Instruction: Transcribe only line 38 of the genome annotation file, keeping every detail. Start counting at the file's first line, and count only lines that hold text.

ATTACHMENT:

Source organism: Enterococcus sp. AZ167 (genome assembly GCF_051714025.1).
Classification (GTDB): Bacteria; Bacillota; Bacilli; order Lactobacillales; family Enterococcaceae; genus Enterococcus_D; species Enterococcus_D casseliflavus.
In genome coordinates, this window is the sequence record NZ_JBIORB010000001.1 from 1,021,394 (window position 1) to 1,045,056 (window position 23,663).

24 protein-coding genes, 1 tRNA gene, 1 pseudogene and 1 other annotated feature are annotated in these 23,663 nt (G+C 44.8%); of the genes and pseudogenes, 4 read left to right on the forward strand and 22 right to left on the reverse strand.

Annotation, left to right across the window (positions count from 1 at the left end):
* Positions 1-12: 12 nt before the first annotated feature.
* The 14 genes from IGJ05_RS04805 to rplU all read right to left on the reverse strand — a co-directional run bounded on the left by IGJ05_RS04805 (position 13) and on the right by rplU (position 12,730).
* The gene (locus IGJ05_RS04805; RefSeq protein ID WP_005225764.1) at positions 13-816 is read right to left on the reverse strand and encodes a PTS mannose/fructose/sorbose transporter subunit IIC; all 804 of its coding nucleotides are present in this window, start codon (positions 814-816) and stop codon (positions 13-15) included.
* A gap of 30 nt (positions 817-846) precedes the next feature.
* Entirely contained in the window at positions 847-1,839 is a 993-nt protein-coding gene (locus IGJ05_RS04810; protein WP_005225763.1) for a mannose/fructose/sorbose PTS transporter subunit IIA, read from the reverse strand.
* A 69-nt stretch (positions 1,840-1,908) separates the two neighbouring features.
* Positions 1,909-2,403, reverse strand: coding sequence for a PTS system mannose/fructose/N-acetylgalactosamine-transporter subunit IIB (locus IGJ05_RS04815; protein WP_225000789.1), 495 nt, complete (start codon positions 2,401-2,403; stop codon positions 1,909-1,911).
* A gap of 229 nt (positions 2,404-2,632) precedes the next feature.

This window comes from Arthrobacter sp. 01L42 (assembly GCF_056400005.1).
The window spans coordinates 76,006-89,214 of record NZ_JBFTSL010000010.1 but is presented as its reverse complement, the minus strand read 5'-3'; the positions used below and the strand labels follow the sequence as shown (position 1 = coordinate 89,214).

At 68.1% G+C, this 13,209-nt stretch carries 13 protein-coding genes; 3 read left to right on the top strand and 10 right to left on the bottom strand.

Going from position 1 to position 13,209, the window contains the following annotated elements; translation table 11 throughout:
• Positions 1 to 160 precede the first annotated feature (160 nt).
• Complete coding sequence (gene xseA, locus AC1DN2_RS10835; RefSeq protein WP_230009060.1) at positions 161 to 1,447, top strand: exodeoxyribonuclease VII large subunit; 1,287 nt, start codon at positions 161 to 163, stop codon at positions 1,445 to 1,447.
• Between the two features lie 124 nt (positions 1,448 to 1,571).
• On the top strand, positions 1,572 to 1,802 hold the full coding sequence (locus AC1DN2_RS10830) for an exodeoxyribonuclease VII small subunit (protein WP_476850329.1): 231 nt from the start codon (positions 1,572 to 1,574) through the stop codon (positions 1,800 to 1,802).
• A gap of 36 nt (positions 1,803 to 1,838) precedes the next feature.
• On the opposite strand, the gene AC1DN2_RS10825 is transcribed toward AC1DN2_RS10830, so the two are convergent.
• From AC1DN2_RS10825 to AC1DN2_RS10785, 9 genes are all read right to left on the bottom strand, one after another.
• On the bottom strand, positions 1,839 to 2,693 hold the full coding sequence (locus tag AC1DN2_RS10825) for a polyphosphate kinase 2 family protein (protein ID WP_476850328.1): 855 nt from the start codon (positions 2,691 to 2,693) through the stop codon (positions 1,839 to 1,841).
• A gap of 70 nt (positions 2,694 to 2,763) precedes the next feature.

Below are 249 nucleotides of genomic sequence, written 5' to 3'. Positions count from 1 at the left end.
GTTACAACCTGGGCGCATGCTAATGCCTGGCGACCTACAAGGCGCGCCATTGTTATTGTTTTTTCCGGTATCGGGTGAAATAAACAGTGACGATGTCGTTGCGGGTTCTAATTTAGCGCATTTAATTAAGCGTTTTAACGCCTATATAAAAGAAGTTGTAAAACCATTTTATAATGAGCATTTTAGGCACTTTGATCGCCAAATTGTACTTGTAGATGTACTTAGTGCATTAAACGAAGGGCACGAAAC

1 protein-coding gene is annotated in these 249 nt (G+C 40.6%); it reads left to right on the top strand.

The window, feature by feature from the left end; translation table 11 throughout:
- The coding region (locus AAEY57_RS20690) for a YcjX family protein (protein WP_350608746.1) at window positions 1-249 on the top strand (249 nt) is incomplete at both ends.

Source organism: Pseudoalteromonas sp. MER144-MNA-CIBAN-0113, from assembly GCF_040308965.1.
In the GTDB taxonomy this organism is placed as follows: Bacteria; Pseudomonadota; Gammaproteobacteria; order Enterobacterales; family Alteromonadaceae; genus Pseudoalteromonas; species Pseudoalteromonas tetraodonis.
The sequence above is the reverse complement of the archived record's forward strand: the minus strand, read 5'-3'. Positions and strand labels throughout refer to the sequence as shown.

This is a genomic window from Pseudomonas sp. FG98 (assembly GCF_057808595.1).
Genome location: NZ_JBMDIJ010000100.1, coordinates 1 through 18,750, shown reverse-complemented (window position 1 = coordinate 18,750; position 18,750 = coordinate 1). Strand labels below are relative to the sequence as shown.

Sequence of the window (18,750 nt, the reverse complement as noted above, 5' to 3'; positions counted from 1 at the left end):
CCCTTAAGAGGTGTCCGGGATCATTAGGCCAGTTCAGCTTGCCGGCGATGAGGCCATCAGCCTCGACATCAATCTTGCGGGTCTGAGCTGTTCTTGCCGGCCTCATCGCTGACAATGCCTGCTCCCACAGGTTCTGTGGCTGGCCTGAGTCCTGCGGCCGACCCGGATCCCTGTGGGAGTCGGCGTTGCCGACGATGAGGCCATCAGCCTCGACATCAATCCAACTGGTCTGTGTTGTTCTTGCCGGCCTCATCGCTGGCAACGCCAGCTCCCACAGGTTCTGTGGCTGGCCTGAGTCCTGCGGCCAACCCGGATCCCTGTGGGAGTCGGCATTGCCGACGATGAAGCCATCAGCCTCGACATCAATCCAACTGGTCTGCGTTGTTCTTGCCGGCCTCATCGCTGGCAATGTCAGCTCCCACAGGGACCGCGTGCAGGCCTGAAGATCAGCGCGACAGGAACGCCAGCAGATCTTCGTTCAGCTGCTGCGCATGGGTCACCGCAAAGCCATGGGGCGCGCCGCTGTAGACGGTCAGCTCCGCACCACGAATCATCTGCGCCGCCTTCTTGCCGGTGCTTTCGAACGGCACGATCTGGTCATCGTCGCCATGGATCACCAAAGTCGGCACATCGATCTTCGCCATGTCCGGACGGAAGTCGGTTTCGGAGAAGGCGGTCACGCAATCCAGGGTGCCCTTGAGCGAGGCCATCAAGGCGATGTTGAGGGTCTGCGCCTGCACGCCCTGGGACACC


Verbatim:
CCCTTAAGAGGTGTCCGGGATCATTAGGCCAGTTCAGCTTGCCGGCGATGAGGCCATCAGCCTCGACATCAATCTTGCGGGTCTGAGCTGTTCTTGCCGGCCTCATCGCTGACAATGCCTGCTCCCACAGGTTCTGTGGCTGGCCTGAGTCCTGCGGCCGACCCGGATCCCTGTGGGAGTCGGCGTTGCCGACGATGAGGCCATCAGCCTCGACATCAATCCAACTGGTCTGTGTTGTTCTTGCCGGCCTCATCGCTGGCAACGCCAGCTCCCACAGGTTCTGTGGCTGGCCTGAGTCCTGCGGCCAACCCGGATCCCTGTGGGAGTCGGCATTGCCGACGATGAAGCCATCAGCCTCGACATCAATCCAACTGGTCTGCGTTGTTCTTGCCGGCCTCATCGCTGGCAATGTCAGCTCCCACAGGGACCGCGTGCAGGCCTGAAGATCAGCGCGACAGGAACGCCAGCAGATCTTCGTTCAGCTGCTGCGCATGGGTCACCGCAAAGCCATGGGGCGCGCCGCTGTAGACGGTCAGCTCCGCACCACGAATCATCTGCGCCGCCTTCTTGCCGGTGCTTTCGAACGGCACGATCTGGTCATCGTCGCCATGGATCACCAAAGTCGGCACATCGATCTTCGCCATGTCCGGACGGAAGTCGGTTTCGGAGAAGGCGGTCACGCAATCCAGGGTGCCCTTGAGCGAGGCCATCAAGGCGATGTTGAGGGTCTGCGCCTGCACGCCCTGGGACACC